• Creating a failure resume. This is something you can do as an individual, but it can also be done as a team. Divide a piece of paper into three columns and in the left column, write down what you see as the failures you experienced during a recent time period. Then in the middle column, write down what the key learnings are from those experiences, and then in the right column, share what you are going to do differently because of what you learned. For instance, on the left column, a farm team could write, “Ran out of corn silage before the new crop was fully fermented.” Then in the middle column, you could write the key learnings of what led to that mistake, and in the right, how you are going to approach this year differently so it doesn’t happen again.
  • Designating a boldness circle. This is about addressing the “boldness” category of regrets, like “I regret not expanding our operation,” or “I wish I would have purchased that farm down the road.” What the speaker suggested is to dedicate a space and time for a boldness circle, where you can dream about the bold moves you could take to push your dairy forward. This would be a safe place where you could talk about new ideas you could try and brainstorm ways to implement them without assuming enormous risks along with it. For instance, if someone had a bold idea of interseeding soybeans and small grains, you could talk through how to experiment with that on a small scale one year to see how it goes.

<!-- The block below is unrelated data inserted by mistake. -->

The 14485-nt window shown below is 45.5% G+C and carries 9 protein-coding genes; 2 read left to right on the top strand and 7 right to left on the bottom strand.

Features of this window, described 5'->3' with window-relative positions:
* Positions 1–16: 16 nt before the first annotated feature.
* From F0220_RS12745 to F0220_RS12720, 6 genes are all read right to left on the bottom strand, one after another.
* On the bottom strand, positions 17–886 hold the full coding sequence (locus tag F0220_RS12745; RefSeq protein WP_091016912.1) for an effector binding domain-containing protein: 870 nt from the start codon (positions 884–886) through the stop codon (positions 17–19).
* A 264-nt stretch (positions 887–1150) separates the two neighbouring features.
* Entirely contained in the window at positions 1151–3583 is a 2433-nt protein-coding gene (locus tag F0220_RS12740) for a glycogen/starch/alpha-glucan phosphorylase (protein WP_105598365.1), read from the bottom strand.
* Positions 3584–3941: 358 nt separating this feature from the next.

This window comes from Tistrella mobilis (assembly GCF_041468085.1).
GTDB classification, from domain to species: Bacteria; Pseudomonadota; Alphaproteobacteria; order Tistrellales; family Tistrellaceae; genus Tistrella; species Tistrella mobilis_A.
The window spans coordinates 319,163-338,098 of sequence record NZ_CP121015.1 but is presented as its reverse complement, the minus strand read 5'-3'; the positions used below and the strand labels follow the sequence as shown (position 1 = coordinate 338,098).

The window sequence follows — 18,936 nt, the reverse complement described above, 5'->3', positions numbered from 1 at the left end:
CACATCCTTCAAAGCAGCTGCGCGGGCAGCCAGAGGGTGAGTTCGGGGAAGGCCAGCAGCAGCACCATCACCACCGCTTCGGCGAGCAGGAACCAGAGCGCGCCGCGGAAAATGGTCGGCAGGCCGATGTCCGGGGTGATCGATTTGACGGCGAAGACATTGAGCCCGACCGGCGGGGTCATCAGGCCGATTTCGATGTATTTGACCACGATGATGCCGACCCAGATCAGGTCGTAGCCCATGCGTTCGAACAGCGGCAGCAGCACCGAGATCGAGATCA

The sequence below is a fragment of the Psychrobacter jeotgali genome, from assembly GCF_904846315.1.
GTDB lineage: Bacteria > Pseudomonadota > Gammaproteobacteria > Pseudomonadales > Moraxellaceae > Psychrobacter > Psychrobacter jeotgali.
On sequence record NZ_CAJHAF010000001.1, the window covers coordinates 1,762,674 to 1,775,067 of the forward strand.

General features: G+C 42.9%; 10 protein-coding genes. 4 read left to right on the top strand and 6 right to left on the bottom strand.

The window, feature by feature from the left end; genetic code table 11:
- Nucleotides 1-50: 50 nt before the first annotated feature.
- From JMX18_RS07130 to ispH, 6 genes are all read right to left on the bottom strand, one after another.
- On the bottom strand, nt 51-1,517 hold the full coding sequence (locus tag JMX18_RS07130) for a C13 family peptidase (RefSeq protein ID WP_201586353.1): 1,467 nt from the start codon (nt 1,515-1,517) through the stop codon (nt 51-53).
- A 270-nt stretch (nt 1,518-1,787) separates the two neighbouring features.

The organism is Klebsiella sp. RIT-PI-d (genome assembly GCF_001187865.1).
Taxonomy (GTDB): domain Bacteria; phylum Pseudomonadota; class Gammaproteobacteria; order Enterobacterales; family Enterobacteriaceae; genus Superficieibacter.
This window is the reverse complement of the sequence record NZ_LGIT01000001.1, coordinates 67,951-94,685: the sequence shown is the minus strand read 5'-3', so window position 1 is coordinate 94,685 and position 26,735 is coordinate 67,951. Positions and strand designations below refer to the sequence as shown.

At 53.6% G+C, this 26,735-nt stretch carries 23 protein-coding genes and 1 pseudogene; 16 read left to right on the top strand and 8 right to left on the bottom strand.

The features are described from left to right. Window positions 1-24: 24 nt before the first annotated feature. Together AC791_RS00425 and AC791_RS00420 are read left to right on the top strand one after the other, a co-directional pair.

The reality is that nobody and no farm is perfect. Nothing always goes according to plan. We all make mistakes, and we all experience regrets. It is how we learn from those failures and regrets that matters most to our future. Instead of carrying them around like heavy rocks in your head, use them as fertilizer for the growth to come.

Editor’s Note: This column is written by Jayne Sebright, executive director for the Center for Dairy Excellence, and published monthly in the Lancaster Farming Dairy Reporter.